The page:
Terror grips Mali again

EPA/JOSE NARANJO NOBLE

A photograph made available 12 February 2013 shows two men suspected to be Jihadists are being arrested in the northern Malian town of Gao by Malian military forces in Gao, Mali, 10 February 2013.

Terror grips Mali again


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War has returned to northern Mali, two years after the peace agreement failed to settle turf wars.

In fact, the desert area is reportedly more unstable now than at any time since the French intervention against al-Qaeda in the Islamic Maghreb (AQIM) in 2013 and the deployment of UN peacekeepers later that year.

As reported by the BBC, Islamist militant activity has spread to the centre of country. Now a regional counter-terror force, the G5 Sahel, is being put in place.

But many Malians say that looking at Mali’s problems through a gun sight may be making the country more dangerous.

“Every young man wants a gun. Young men are prepared to steal, to kill to acquire a firearm,” Sidy Cissé, the youth councillor for Gao city, was quoted as saying.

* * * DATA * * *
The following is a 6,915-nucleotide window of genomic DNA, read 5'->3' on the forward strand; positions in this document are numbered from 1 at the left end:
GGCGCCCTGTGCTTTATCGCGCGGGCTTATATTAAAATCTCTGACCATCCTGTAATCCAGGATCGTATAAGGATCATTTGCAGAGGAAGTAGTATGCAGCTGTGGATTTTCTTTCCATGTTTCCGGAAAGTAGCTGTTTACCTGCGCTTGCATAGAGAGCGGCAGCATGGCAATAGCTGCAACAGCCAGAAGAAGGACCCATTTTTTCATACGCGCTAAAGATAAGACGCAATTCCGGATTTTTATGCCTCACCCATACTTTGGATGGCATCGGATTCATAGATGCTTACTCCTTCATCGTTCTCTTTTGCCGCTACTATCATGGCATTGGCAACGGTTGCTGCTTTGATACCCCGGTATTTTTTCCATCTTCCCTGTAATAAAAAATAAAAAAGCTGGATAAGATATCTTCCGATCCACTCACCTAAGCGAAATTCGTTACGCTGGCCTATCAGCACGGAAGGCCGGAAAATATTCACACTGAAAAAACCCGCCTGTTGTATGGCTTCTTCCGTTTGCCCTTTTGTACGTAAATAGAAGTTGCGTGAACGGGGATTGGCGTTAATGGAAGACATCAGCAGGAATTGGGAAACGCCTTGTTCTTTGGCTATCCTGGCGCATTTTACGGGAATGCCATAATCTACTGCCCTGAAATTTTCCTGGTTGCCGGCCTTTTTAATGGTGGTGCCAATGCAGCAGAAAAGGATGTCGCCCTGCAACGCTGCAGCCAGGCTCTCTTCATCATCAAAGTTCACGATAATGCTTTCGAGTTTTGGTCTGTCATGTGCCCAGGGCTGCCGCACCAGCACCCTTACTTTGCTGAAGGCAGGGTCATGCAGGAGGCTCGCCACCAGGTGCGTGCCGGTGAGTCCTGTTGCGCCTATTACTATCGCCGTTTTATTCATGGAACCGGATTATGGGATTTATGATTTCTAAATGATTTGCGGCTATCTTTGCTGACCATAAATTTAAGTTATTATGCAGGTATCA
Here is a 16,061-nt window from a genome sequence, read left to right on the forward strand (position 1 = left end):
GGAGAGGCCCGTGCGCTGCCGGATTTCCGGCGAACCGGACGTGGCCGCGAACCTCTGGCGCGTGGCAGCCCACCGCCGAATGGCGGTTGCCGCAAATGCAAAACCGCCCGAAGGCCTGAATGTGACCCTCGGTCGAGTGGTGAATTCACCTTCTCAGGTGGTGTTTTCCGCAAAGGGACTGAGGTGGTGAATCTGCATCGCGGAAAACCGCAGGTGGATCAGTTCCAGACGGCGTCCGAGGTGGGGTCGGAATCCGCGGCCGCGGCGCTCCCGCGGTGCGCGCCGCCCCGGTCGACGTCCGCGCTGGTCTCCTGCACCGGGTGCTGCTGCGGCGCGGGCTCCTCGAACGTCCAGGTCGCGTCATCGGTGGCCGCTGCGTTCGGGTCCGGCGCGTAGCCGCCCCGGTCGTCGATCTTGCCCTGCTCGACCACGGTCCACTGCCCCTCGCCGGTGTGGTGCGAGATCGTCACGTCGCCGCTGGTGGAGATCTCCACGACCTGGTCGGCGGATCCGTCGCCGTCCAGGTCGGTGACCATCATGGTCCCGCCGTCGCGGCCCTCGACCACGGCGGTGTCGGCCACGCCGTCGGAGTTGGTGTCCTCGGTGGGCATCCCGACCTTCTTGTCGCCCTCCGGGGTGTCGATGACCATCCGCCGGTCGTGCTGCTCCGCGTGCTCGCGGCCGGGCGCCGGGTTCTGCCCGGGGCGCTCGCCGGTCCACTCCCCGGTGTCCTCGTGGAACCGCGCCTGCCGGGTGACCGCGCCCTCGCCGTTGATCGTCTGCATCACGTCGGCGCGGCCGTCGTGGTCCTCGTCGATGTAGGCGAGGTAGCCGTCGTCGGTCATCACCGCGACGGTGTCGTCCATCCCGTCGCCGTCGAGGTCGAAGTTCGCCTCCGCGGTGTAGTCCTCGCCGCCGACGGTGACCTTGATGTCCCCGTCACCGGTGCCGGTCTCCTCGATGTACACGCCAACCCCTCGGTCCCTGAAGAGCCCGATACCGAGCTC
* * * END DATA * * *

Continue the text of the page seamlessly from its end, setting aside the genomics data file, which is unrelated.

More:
“They want a firearm so they can claim the right to join the UN-backed demobilisation programme and be given a job. Of course, if an armed group offers these same men $500 or $800 to lay a landmine in front of a UN convoy they will do so. They are not acting out of conviction but for money,” he added.

Gao, a low-rise city on the Niger river, has a long history of lawlessness. The richest people like it that way. They are the residents of the Cocaine City neighbourhood who sleep comfortably in luxury villas built from the proceeds of hostage ransoms and desert trafficking in drugs, fuel and consumer goods.

The flow of Mediterranean-bound migrants through Gao is another vital income stream here on the edge of the Sahara. According to the BBC, it provides jobs for drivers, runners, innkeepers, petrol-pump attendants and snack-sellers.

Commenting on the current situation in Mali, one senior civilian UN official told the BBC: “We need a certain amount of security here, to protect people seeking a political solution. But I do not think we need thousands of under-trained blue-helmeted soldiers who by being here offer the terrorists a target.”

Chaos is also the best environment for Islamist groups, such as al-Qaeda, who within it can broker short-lived alliances of expediency, just as they did briefly with Azawadian independence fighters during the occupation of northern Mali in 2012.

 

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